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He joined the civil service in 1912, and gained a reputation as a wit and a writer of light verse. In 1922 he was invited by fellow civil servant and cartoonist Charles E. Kelly to write for the humorous magazine he and fellow cartoonist Arthur Booth were planning. This became Dublin Opinion. Booth was its first editor, but after his death of pneumonia in 1926, Collins and Kelly jointly took over the role, and became joint directors of Dublin Opinion Ltd with Booth's father-in-law, Major Robert J. Baker.
Collins wrote the bulk of Dublin Opinion's text under a variety of pseudonyms, including Paul Jones, Clement Molineux, Lycurgus and Epictetus, and claimed to have invented the Corkman joke. While Kelly stayed in the civil service, Collins resigned in 1934 to write full-time. Outside Dublin Opinion, he also wrote a play, Tenement Nocturne, and, with Aindria Mac Aogáin, two operettas, Nocturne sa Chearnóg and Trághadh na Taoide. He also had poems and articles published in the Capuchin Annual.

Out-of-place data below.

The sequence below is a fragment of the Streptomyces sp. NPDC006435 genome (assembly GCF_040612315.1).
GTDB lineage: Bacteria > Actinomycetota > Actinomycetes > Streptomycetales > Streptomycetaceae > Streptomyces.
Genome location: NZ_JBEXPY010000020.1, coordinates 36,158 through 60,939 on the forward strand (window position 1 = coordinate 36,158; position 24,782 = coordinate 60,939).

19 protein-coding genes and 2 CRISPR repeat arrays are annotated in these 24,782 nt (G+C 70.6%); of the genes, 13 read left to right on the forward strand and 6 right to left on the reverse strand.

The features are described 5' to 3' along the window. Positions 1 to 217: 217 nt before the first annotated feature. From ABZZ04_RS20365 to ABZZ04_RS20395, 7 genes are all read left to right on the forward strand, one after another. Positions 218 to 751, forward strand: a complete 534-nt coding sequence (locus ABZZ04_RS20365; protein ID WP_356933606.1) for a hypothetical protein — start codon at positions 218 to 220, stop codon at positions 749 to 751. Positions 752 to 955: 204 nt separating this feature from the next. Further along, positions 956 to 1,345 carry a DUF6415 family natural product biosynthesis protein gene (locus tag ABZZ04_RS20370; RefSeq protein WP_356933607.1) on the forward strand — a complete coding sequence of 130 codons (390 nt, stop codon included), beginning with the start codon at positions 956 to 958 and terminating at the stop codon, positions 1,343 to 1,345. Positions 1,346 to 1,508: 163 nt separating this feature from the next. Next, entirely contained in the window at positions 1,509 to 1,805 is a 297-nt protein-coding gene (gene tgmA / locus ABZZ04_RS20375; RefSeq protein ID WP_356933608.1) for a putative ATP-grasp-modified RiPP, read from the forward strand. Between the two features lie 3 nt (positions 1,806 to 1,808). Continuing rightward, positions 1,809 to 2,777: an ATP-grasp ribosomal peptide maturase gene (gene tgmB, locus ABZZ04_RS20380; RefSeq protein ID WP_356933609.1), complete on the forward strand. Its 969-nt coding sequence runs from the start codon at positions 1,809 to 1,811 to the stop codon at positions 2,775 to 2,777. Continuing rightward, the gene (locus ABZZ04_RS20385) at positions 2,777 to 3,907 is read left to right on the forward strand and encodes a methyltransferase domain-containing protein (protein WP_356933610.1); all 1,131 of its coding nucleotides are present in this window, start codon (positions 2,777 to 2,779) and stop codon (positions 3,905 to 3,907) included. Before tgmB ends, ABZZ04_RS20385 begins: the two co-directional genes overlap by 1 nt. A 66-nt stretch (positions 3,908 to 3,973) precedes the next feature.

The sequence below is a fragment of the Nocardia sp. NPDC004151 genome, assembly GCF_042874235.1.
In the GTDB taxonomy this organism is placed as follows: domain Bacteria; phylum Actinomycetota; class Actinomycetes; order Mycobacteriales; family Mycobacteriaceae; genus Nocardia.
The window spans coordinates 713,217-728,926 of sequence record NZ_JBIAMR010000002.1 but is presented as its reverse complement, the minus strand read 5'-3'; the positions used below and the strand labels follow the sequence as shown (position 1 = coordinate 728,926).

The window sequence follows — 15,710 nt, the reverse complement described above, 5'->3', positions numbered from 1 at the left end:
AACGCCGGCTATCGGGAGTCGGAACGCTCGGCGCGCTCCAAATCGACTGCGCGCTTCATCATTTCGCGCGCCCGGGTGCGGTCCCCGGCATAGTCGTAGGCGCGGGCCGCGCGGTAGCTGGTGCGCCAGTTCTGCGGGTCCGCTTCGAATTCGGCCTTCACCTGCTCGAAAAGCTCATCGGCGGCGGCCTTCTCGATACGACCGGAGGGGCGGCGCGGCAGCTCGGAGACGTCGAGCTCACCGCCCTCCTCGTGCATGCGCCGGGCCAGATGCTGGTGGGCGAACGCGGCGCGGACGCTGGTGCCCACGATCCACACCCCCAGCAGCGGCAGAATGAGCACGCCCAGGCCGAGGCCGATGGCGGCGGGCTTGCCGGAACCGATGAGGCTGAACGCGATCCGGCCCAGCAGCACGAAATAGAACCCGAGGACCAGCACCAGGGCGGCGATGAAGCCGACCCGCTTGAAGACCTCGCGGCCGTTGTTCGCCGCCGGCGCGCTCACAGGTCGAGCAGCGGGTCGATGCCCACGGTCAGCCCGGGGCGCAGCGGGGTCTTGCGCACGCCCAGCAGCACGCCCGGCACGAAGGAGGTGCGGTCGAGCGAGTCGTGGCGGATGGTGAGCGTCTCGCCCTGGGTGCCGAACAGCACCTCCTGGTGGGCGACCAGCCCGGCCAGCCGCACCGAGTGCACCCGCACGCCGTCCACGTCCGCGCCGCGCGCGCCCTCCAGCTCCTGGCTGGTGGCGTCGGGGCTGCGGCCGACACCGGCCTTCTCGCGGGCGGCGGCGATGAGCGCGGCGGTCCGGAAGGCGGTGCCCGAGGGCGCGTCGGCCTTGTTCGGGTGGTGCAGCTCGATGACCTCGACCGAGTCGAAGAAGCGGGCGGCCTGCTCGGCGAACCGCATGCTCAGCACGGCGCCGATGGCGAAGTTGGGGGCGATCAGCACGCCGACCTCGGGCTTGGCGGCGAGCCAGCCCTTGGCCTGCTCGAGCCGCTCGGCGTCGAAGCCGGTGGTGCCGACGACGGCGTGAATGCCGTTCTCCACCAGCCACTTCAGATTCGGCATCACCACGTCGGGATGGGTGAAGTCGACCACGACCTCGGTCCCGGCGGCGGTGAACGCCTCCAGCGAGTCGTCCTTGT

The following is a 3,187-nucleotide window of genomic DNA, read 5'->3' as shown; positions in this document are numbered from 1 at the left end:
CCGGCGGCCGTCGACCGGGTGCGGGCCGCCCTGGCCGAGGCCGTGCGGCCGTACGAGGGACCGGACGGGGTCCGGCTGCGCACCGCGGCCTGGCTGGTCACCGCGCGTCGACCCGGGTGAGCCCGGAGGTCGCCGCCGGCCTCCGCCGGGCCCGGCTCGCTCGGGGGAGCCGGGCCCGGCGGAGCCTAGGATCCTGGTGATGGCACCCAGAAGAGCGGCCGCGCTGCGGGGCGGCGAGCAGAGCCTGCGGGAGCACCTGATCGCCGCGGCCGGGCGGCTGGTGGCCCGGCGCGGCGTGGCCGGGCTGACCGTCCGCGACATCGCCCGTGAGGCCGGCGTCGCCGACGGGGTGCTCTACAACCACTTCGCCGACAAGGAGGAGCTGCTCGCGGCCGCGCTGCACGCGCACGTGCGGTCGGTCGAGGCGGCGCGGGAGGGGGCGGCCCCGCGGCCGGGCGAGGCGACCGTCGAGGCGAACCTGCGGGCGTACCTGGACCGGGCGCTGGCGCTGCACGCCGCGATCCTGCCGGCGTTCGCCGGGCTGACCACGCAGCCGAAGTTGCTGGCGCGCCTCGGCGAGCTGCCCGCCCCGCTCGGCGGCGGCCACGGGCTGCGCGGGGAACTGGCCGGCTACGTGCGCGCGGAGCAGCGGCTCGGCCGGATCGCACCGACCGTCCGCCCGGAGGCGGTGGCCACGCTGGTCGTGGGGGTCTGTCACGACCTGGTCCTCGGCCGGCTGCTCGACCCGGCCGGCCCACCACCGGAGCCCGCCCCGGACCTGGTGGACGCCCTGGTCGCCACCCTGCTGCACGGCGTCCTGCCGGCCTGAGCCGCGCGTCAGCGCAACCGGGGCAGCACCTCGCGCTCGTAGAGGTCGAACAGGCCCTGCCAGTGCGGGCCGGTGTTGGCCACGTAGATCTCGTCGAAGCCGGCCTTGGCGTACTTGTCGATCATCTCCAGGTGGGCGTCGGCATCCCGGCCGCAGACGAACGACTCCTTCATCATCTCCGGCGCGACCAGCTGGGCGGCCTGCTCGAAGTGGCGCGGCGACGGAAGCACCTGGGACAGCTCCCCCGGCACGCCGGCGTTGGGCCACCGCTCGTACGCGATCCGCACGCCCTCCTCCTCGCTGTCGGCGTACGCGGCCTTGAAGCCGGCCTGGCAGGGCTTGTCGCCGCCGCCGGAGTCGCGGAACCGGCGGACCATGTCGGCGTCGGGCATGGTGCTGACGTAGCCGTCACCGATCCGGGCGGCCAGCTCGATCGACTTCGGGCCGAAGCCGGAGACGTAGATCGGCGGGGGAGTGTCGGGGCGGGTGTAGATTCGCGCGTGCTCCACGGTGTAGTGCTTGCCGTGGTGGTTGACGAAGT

After sales declined, Dublin Opinion was wound up in 1967, and sold in 1968. Collins died after a long illness on 1 April 1972.
- Frank Kelly, "The Story of Dublin Opinion", The Political Cartoon Society
- Thomas J. Collins & Charles E. Kelly (eds.), Fifteen Years of Dublin Opinion, Dublin Opinion Ltd, 1937
- Pauric J. Dempsey and Bridget Hourican, "Booth, Arthur James Conry", Dictionary of Irish Biography, Cambridge University Press, 2010
- Anne Dolan, "Kelly, Charles Edward", Dictionary of Irish Biography, Cambridge University Press, 2010
- Anne Dolan, "Collins, Thomas Joseph", Dictionary of Irish Biography, Cambridge University Press, 2010